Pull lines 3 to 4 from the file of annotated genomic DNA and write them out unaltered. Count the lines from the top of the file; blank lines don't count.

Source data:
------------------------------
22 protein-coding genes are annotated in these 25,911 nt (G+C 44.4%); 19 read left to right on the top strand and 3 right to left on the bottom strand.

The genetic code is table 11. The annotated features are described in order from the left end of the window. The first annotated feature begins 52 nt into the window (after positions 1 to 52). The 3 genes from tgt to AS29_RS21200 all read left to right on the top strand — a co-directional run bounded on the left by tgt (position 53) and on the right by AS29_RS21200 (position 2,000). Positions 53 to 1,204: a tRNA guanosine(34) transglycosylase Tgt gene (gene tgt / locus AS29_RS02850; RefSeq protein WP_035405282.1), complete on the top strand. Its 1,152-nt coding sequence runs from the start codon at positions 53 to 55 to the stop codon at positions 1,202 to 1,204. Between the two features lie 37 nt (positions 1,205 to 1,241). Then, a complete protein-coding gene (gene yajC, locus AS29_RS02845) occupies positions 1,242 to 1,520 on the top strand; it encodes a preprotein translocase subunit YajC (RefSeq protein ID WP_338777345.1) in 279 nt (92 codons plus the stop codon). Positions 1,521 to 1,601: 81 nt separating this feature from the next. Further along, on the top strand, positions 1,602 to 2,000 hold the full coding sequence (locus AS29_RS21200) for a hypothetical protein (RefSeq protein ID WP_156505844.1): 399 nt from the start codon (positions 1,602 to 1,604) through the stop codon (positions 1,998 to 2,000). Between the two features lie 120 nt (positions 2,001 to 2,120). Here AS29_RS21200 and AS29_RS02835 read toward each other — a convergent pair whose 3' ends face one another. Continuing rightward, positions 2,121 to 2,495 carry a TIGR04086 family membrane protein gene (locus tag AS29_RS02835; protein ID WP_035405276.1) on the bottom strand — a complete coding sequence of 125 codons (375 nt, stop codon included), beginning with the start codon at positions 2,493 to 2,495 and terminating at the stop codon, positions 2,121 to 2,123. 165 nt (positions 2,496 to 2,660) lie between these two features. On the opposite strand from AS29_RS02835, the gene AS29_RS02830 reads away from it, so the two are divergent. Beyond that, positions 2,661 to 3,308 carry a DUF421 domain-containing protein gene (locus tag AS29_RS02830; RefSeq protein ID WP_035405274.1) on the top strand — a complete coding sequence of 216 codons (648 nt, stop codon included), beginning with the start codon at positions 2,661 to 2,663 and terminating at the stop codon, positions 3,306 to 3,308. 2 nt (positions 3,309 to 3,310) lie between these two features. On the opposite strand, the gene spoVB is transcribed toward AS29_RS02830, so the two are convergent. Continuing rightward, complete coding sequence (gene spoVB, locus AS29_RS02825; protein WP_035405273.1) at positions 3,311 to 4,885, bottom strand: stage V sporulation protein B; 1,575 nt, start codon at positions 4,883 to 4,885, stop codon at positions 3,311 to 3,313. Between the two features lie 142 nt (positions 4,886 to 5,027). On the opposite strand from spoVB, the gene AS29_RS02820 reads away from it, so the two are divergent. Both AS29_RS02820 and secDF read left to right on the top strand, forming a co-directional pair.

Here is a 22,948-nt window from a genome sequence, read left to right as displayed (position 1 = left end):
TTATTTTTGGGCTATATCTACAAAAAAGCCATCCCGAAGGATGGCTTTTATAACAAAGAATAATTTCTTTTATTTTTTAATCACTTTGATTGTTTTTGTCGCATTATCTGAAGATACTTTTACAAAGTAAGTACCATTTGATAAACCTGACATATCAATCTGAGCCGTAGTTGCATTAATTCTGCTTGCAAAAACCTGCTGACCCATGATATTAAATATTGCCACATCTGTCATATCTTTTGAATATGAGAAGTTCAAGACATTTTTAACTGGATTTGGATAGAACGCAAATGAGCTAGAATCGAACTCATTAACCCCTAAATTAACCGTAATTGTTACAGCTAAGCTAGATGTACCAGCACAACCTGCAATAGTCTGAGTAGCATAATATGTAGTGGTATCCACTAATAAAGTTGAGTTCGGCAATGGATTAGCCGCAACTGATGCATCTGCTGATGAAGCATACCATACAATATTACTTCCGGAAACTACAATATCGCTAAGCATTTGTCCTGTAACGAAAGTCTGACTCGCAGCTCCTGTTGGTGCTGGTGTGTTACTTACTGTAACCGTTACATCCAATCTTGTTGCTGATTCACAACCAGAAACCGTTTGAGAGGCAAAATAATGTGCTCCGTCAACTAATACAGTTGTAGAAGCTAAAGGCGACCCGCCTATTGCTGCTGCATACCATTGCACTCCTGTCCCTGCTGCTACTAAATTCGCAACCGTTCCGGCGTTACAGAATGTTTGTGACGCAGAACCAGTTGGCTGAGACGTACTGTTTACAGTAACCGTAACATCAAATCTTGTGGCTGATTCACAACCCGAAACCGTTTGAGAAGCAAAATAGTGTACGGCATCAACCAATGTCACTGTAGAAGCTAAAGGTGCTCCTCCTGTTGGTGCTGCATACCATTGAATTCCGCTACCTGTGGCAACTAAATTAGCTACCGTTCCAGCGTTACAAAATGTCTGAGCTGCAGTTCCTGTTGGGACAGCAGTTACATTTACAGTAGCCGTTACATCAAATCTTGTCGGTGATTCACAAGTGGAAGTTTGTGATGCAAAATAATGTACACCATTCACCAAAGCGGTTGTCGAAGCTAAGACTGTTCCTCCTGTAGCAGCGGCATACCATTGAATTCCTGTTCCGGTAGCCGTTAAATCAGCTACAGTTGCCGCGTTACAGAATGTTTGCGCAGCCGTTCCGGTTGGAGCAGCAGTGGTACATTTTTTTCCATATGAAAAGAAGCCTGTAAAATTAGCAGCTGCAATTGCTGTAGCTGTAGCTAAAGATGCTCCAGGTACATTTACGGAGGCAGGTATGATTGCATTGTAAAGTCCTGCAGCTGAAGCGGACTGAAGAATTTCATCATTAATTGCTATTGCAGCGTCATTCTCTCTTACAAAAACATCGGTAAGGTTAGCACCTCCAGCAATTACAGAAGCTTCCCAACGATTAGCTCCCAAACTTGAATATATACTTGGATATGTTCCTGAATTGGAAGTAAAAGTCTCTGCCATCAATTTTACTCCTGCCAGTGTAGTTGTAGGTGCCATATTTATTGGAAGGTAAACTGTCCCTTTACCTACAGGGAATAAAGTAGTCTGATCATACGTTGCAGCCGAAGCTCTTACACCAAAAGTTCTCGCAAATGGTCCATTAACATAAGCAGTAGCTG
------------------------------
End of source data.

Here is a 22,948-nt window from a genome sequence, read left to right as displayed (position 1 = left end):
TTATTTTTGGGCTATATCTACAAAAAAGCCATCCCGAAGGATGGCTTTTATAACAAAGAATAATTTCTTTTATTTTTTAATCACTTTGATTGTTTTTGTCGCATTATCTGAAGATACTTTTACAAAGTAAGTACCATTTGATAAACCTGACATATCAATCTGAGCCGTAGTTGCATTAATTCTGCTTGCAAAAACCTGCTGACCCATGATATTAAATATTGCCACATCTGTCATATCTTTTGAATATGAGAAGTTCAAGACATTTTTAACTGGATTTGGATAGAACGCAAATGAGCTAGAATCGAACTCATTAACCCCTAAATTAACCGTAATTGTTACAGCTAAGCTAGATGTACCAGCACAACCTGCAATAGTCTGAGTAGCATAATATGTAGTGGTATCCACTAATAAAGTTGAGTTCGGCAATGGATTAGCCGCAACTGATGCATCTGCTGATGAAGCATACCATACAATATTACTTCCGGAAACTACAATATCGCTAAGCATTTGTCCTGTAACGAAAGTCTGACTCGCAGCTCCTGTTGGTGCTGGTGTGTTACTTACTGTAACCGTTACATCCAATCTTGTTGCTGATTCACAACCAGAAACCGTTTGAGAGGCAAAATAATGTGCTCCGTCAACTAATACAGTTGTAGAAGCTAAAGGCGACCCGCCTATTGCTGCTGCATACCATTGCACTCCTGTCCCTGCTGCTACTAAATTCGCAACCGTTCCGGCGTTACAGAATGTTTGTGACGCAGAACCAGTTGGCTGAGACGTACTGTTTACAGTAACCGTAACATCAAATCTTGTGGCTGATTCACAACCCGAAACCGTTTGAGAAGCAAAATAGTGTACGGCATCAACCAATGTCACTGTAGAAGCTAAAGGTGCTCCTCCTGTTGGTGCTGCATACCATTGAATTCCGCTACCTGTGGCAACTAAATTAGCTACCGTTCCAGCGTTACAAAATGTCTGAGCTGCAGTTCCTGTTGGGACAGCAGTTACATTTACAGTAGCCGTTACATCAAATCTTGTCGGTGATTCACAAGTGGAAGTTTGTGATGCAAAATAATGTACACCATTCACCAAAGCGGTTGTCGAAGCTAAGACTGTTCCTCCTGTAGCAGCGGCATACCATTGAATTCCTGTTCCGGTAGCCGTTAAATCAGCTACAGTTGCCGCGTTACAGAATGTTTGCGCAGCCGTTCCGGTTGGAGCAGCAGTGGTACATTTTTTTCCATATGAAAAGAAGCCTGTAAAATTAGCAGCTGCAATTGCTGTAGCTGTAGCTAAAGATGCTCCAGGTACATTTACGGAGGCAGGTATGATTGCATTGTAAAGTCCTGCAGCTGAAGCGGACTGAAGAATTTCATCATTAATTGCTATTGCAGCGTCATTCTCTCTTACAAAAACATCGGTAAGGTTAGCACCTCCAGCAATTACAGAAGCTTCCCAACGATTAGCTCCCAAACTTGAATATATACTTGGATATGTTCCTGAATTGGAAGTAAAAGTCTCTGCCATCAATTTTACTCCTGCCAGTGTAGTTGTAGGTGCCATATTTATTGGAAGGTAAACTGTCCCTTTACCTACAGGGAATAAAGTAGTCTGATCATACGTTGCAGCCGAAGCTCTTACACCAAAAGTTCTCGCAAATGGTCCATTAACATAAGCAGTAGCTG